Like I said, I find this bench to be very useful for things besides inlay work. I can clamp my Moxon vise to the bench for sawing dovetails. It is higher than it should be, but I like that height for sawing dovetails. Then I take the vise off and clamp boards flat for chopping and paring dovetails.

I am active in the local woodworking club and I have taken the inlay bench to club meetings to demonstrate techniques. It is heavy, but it fits nicely in the back seat of the car. I can then clamp the bench to one of those white plastic tables. It isn’t ideal, but it is much easier than hauling a full sized bench around.

This is a fantastic little bench! Even if you don’t do inlay work, it is a very handy bench to have around.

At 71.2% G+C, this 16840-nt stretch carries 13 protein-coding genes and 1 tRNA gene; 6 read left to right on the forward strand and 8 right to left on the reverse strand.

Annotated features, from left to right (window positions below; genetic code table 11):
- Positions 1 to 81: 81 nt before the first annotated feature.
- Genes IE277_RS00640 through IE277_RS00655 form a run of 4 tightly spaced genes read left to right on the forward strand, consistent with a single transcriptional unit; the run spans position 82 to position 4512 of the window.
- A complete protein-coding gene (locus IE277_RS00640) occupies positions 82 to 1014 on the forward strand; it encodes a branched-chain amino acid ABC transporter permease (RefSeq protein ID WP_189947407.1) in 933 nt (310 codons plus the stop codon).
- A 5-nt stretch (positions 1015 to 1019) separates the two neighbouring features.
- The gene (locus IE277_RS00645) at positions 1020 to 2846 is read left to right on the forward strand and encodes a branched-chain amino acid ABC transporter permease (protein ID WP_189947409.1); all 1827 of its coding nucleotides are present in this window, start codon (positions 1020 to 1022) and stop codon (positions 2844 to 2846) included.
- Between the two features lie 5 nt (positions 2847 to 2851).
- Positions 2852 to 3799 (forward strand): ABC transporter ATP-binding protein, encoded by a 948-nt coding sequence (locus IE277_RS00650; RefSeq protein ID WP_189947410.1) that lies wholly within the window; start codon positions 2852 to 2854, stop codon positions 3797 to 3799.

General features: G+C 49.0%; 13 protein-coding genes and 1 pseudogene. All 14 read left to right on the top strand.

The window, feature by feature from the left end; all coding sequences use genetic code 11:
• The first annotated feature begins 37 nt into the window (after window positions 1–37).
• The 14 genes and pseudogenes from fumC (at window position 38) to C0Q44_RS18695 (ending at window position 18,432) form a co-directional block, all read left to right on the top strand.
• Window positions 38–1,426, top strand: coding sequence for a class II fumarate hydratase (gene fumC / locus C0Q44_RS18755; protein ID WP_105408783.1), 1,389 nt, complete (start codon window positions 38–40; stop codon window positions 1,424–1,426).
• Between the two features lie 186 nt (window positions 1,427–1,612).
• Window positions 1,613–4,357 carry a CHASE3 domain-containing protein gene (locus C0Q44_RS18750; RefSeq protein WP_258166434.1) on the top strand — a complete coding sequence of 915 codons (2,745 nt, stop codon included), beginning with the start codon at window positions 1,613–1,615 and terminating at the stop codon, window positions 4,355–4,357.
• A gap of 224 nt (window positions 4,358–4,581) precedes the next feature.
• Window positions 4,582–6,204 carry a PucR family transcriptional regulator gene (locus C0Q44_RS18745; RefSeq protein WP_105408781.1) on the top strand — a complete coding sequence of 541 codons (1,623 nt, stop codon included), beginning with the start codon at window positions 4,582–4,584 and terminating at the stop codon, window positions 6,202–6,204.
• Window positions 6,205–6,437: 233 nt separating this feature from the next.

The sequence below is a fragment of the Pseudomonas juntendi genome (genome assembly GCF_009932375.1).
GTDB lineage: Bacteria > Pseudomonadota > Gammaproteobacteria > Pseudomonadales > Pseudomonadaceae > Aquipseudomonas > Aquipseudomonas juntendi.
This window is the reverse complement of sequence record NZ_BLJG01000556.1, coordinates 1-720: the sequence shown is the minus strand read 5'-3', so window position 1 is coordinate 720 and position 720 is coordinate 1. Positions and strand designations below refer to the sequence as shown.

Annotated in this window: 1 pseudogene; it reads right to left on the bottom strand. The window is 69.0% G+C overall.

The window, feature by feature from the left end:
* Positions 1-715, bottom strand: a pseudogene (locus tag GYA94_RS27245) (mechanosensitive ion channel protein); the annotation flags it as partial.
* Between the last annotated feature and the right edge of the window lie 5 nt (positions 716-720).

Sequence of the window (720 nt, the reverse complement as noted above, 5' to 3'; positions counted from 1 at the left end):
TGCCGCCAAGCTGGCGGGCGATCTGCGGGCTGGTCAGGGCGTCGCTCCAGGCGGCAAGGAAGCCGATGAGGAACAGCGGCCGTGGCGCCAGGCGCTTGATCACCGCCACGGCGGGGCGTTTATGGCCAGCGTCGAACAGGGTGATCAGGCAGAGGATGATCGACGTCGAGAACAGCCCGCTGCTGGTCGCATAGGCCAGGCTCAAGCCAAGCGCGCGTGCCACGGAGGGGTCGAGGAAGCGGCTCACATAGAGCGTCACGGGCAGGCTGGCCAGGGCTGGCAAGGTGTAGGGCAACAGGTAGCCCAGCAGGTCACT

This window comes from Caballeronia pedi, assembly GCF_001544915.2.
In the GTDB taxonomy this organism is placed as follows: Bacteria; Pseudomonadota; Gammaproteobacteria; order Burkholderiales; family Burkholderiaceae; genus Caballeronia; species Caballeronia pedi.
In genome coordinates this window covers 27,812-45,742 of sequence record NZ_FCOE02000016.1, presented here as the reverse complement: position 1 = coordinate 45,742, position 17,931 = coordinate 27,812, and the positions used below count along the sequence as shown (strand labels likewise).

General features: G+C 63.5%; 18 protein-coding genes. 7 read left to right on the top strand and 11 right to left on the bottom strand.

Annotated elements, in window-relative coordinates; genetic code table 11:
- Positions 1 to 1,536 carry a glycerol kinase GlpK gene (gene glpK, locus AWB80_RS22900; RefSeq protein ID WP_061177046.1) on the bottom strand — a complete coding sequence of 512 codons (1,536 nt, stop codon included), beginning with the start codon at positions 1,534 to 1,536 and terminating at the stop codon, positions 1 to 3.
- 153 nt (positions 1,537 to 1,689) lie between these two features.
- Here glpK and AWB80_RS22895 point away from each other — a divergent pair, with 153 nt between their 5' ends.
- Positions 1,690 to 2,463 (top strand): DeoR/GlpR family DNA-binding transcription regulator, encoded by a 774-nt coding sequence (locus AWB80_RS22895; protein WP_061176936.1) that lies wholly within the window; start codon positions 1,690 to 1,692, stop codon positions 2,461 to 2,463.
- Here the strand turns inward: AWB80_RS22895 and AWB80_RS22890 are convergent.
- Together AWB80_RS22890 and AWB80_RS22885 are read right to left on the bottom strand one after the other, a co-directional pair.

-- Tony - http://ravensedgetoolworks.com





15 comments so far

View aussiedave's profile

aussiedave

3090 posts in 824 days


#1 posted 07-11-2013 10:56 AM

Great idea…might just have to make one of those myself….thanks for sharing and well done…

-- Dave.......Keep calm and make more sawdust....

View Jeff_in_LSMO's profile

Jeff_in_LSMO

297 posts in 1341 days


#2 posted 07-11-2013 02:06 PM

I noticed your holdfast. I have the same ones. They are great.

View Sanding2day's profile

Sanding2day

998 posts in 847 days


#3 posted 07-11-2013 03:03 PM

Pretty slick… Thanks for sharing…

-- Dan

View WhoMe's profile

WhoMe

1204 posts in 2244 days


#4 posted 07-11-2013 05:46 PM

Several really good ideas there. Bookmarking this for future reference. Thanks for sharing.